Based on Cook’s recommendations, the place was the second settlement under Governor Phillip’s command. Phillip was instructed to have the place settled and under British rule as a priority with the French also being in the area. He sent off Philip Gidley King with a small group of settlers, convicts and marines shortly after landing in January 1788. It took them about 6 weeks to get to Norfolk, and it was days before they could land. The island is still notoriously difficult to approach by sea.

This second settlement lasted from 1788 to 1814. The high hopes for the use of the pines for masts on the fighting ships of the British fleet were in vain; due to the lack of sap in the wood and the way that the branches were formed, they were unsuitable for this purpose. The flax was also a disappointment. Initially King could not identify it, thinking it was a type of iris. They had brought along a flax weaver, but the man could not make this flax work. Later on, a couple of Maoris were enticed onboard a ship and taken to Norfolk to show how to work the flax. Alas, this was women’s work and they could not assist. However the rich soil and conditions helped the convict settlement to survive at Kingston. It was eventually closed due to cost considerations. All of the buildings, painstakingly constructed, were burned upon departure to discourage anyone living on the island.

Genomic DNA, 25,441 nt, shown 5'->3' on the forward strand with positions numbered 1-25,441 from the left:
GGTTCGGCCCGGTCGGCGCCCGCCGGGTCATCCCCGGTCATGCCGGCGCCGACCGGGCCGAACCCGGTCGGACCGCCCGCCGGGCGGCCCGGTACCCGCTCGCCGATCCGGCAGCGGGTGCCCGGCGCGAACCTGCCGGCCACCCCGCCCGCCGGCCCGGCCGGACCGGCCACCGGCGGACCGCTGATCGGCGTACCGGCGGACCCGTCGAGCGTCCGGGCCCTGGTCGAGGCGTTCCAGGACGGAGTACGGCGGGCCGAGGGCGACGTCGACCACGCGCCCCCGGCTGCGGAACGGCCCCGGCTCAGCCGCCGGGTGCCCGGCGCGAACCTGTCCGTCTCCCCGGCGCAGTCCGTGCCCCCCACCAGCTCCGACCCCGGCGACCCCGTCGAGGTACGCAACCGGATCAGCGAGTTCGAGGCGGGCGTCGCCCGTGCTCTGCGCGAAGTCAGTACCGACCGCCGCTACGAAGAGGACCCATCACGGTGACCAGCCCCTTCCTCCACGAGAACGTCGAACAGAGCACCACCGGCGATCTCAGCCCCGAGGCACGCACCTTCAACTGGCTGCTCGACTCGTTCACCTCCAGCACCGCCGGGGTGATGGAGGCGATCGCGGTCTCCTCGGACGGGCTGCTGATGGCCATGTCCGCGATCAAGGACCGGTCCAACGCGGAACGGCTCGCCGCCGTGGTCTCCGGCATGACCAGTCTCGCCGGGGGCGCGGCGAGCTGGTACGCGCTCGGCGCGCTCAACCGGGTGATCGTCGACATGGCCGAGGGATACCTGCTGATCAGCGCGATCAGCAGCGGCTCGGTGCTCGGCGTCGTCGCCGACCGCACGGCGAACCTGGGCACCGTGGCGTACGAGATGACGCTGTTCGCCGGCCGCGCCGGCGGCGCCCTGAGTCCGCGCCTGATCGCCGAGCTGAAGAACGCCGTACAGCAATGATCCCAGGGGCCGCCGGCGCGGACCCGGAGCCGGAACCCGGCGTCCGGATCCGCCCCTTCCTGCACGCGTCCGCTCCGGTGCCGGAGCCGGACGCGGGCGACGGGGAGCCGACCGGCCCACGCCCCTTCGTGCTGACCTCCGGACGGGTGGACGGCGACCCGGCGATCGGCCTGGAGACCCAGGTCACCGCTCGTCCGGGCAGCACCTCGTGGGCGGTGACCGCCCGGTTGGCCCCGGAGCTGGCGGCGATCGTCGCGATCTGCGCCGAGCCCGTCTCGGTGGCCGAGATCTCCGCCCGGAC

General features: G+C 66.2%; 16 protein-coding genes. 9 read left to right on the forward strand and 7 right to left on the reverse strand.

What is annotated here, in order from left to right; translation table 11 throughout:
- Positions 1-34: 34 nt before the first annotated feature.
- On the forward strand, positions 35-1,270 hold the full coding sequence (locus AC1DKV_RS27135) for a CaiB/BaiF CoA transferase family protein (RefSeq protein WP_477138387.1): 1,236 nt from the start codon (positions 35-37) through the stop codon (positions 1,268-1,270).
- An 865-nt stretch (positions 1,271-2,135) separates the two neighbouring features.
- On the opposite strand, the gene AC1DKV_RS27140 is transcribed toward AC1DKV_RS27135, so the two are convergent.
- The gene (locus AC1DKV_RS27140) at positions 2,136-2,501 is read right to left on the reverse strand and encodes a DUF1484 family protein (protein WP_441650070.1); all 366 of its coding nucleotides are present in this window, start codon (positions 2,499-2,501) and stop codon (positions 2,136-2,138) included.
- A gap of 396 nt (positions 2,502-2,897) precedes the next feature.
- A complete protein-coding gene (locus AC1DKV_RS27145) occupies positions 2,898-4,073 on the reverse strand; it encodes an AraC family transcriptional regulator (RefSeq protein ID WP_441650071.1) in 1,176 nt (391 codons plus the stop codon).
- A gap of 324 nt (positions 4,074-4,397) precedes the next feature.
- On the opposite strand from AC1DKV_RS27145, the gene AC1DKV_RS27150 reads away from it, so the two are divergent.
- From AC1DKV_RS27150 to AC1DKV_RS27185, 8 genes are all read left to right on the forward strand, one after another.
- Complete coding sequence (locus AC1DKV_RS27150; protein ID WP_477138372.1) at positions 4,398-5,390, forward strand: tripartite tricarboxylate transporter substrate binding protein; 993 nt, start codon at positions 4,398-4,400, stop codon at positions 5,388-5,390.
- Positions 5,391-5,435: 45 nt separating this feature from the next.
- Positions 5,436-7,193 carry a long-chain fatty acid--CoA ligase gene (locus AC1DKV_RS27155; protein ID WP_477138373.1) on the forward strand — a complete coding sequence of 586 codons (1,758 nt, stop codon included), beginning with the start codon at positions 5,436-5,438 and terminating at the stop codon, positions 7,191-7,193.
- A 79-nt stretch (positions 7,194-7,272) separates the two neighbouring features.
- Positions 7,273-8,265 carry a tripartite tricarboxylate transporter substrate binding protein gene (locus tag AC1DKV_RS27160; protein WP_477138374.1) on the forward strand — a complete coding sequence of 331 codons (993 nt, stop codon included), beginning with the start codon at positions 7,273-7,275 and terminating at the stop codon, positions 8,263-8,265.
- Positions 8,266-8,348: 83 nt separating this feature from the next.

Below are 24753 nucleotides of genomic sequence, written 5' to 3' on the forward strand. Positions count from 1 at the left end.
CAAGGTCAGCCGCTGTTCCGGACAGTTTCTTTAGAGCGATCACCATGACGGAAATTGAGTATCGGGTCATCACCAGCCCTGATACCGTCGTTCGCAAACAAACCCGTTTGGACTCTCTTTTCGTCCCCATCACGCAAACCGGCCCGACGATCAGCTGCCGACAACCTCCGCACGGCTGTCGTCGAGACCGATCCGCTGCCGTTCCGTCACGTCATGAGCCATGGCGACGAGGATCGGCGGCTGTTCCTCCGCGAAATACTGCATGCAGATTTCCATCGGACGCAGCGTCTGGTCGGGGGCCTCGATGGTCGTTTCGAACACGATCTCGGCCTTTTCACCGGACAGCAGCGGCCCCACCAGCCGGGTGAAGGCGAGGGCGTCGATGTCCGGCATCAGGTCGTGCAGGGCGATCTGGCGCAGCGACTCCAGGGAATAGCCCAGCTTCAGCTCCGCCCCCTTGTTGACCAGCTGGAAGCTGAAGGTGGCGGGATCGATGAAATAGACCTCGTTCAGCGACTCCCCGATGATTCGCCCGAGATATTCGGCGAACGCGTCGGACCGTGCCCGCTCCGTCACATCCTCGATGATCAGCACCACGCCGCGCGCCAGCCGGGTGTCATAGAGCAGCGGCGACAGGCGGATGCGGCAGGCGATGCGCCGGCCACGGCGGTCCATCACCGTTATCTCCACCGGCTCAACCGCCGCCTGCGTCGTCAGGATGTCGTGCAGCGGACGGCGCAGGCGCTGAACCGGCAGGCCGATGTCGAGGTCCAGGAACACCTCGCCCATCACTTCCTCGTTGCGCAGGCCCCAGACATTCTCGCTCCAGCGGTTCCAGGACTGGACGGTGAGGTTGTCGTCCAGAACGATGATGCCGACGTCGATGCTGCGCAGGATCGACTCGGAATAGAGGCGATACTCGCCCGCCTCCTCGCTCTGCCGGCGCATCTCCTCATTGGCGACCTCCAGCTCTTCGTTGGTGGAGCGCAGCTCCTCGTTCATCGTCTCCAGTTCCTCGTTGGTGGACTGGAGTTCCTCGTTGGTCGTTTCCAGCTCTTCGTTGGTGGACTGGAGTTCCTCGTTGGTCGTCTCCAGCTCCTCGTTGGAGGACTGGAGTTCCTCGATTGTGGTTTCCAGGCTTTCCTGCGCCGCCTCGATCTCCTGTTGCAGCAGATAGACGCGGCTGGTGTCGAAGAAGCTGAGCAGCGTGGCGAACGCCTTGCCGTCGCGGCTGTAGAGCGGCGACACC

The third settlement is the most notorious. Following the Bigge Commission into the convict system in Australia, it was decided that a secondary place of punishment was required, a place so abhorrent to the convict community that the thought of being sent there would be a deterrent in itself. The settlement commenced in 1825, and was in operation until the early 1850s when it was wound down and finally closed.